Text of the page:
> >
> > 2) It is tempting to go ahead and define the StoppingCondition and
> > add it as a constructor parameter for the manager.
> >
> In fact, that's the purpose of the shouldStop() method. By default, it
> returns false, but you can override it, which effectively allows you
> to define a custom stopping criterion, without having to define a
> general framework for stopping criteria, which previous discussions
> showed it would be difficult to do... So I would say that we do not
> need to add a new constructor parameter. What do you think?
> >
> > 3) Incrementor is a little crippled not exposing a constructor with
> > the max  - could be we should add that and use it in the manager.
> >
> > 4) Similarly Incrementor could expose a hasMore() or somesuch, which
> > would provide a meaningful default for shouldStop and also provide
> > the basis for an iterationsExhausted event.
> >
> I should first mention that I've tried the present framework with
> iterative linear solvers, just to check things worked properly. The
> way I see things is as follows. As Gilles mentioned in a previous
> thread, a default stopping criterion *should* be embedded into the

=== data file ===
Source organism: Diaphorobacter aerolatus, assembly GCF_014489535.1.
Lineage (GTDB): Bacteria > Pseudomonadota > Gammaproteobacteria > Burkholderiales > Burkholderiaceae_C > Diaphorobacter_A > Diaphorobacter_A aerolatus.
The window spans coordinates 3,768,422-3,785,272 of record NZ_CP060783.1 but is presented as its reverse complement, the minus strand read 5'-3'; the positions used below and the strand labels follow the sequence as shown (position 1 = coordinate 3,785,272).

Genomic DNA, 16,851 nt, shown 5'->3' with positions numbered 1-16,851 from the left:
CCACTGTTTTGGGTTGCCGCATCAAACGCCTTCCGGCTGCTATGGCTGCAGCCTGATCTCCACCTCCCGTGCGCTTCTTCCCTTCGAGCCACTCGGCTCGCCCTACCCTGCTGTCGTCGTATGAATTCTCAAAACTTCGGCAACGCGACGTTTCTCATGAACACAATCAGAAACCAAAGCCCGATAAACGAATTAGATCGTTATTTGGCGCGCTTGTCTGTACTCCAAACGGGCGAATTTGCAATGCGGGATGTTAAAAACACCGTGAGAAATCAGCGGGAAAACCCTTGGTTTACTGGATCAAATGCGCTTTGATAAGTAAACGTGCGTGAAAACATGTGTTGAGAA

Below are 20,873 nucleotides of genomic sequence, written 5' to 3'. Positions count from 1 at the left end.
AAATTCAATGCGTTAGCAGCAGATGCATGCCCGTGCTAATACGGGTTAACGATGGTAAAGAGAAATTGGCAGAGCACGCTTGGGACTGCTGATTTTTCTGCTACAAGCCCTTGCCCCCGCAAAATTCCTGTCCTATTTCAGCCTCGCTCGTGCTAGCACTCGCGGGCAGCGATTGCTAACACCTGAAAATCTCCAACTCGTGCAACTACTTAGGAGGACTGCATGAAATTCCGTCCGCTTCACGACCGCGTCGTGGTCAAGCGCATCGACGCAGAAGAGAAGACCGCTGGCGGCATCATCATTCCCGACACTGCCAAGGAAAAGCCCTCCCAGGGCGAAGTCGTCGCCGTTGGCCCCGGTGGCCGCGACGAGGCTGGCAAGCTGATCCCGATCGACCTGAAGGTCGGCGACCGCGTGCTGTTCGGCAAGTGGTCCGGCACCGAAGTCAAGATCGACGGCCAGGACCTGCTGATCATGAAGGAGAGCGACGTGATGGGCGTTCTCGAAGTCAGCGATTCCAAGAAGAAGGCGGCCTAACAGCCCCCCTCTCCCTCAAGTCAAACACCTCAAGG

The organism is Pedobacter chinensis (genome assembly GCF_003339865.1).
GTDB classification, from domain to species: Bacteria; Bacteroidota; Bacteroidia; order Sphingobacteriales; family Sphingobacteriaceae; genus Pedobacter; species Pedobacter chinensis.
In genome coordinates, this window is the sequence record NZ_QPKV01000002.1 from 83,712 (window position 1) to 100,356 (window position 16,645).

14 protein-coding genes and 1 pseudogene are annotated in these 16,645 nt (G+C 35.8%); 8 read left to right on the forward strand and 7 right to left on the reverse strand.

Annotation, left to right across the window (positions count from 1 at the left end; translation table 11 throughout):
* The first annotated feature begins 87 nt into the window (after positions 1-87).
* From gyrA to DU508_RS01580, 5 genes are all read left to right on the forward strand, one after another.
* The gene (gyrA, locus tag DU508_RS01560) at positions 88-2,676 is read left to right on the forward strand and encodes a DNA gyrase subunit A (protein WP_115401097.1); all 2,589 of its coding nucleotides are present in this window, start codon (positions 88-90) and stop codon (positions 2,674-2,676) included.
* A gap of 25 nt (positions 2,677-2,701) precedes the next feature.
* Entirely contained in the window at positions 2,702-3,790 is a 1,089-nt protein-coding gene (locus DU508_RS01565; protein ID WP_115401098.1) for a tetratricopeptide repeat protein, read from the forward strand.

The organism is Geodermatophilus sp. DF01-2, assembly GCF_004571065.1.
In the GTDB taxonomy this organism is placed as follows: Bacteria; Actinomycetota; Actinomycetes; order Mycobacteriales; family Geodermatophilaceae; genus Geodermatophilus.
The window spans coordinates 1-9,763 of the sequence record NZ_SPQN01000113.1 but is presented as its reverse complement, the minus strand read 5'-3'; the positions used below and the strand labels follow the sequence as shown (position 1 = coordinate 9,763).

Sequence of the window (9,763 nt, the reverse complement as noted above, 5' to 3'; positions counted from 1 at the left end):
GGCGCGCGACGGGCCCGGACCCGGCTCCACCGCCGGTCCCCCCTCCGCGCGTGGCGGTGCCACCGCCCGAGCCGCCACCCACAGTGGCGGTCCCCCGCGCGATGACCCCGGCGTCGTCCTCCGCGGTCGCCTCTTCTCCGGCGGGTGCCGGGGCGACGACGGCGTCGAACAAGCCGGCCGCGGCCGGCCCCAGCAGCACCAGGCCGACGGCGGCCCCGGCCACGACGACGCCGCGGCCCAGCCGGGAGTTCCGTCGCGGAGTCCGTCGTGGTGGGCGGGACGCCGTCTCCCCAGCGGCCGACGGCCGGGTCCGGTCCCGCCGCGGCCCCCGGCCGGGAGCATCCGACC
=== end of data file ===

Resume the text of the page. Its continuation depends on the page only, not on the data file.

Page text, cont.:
> iterative algorithm. The reason for this is twofold: i. simplify most
> user's life, and ii. allow for optimized implementation of these
> stopping criteria. Regarding point ii., computation of the norm of the
> residual comes as a by-product of the Conjugate Gradient method, while
> evaluation by a custom stopping criterion would require an extra
> matrix-vector product *at each iteration*.
> Having in mind this, I decided that IterationManager.shouldStop()
> should provide an *additional* stopping criterion, meaning that the
> iterations are stopped if one of these conditions are fulfilled
> 1. maximum number of iterations reached ===> throws an exception,
> already handled by the manager (nothing to do with shouldStop())
> 2. the default stopping criterion is fulfilled
> 3. manager.shouldStop() returns true (which it does not in the default
> implementation, but that can be overriden).
> It should be noted that bypassing the default stopping criterion
> should be fairly easy, by providing "impossible" tolerance
> requirements. Then only the custom criterion would be checked.
> As I said, I've implemented this into my CG, it leads to fairly easily